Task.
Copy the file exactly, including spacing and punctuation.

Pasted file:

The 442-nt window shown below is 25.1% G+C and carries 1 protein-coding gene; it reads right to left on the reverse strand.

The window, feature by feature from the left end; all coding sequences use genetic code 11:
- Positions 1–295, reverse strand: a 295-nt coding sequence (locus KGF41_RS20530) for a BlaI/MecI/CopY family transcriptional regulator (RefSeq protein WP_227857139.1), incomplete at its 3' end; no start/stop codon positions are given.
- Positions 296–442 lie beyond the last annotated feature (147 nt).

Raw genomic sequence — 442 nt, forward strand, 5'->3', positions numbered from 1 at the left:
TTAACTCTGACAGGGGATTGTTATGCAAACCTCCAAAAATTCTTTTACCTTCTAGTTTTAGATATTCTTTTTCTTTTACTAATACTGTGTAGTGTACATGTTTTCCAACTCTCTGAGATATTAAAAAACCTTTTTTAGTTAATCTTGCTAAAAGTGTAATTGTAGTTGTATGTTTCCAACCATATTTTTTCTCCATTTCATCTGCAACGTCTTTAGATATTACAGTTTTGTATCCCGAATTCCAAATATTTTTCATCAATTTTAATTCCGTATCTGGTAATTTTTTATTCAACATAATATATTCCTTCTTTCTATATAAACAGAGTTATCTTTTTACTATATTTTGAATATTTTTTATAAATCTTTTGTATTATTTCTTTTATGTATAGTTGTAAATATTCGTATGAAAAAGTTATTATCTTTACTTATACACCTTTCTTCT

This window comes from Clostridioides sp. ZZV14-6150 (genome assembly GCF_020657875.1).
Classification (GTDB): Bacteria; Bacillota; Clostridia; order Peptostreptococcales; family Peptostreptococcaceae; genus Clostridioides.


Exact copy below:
The 442-nt window shown below is 25.1% G+C and carries 1 protein-coding gene; it reads right to left on the reverse strand.

The window, feature by feature from the left end; all coding sequences use genetic code 11:
- Positions 1–295, reverse strand: a 295-nt coding sequence (locus KGF41_RS20530) for a BlaI/MecI/CopY family transcriptional regulator (RefSeq protein WP_227857139.1), incomplete at its 3' end; no start/stop codon positions are given.
- Positions 296–442 lie beyond the last annotated feature (147 nt).

Raw genomic sequence — 442 nt, forward strand, 5'->3', positions numbered from 1 at the left:
TTAACTCTGACAGGGGATTGTTATGCAAACCTCCAAAAATTCTTTTACCTTCTAGTTTTAGATATTCTTTTTCTTTTACTAATACTGTGTAGTGTACATGTTTTCCAACTCTCTGAGATATTAAAAAACCTTTTTTAGTTAATCTTGCTAAAAGTGTAATTGTAGTTGTATGTTTCCAACCATATTTTTTCTCCATTTCATCTGCAACGTCTTTAGATATTACAGTTTTGTATCCCGAATTCCAAATATTTTTCATCAATTTTAATTCCGTATCTGGTAATTTTTTATTCAACATAATATATTCCTTCTTTCTATATAAACAGAGTTATCTTTTTACTATATTTTGAATATTTTTTATAAATCTTTTGTATTATTTCTTTTATGTATAGTTGTAAATATTCGTATGAAAAAGTTATTATCTTTACTTATACACCTTTCTTCT

This window comes from Clostridioides sp. ZZV14-6150 (genome assembly GCF_020657875.1).
Classification (GTDB): Bacteria; Bacillota; Clostridia; order Peptostreptococcales; family Peptostreptococcaceae; genus Clostridioides.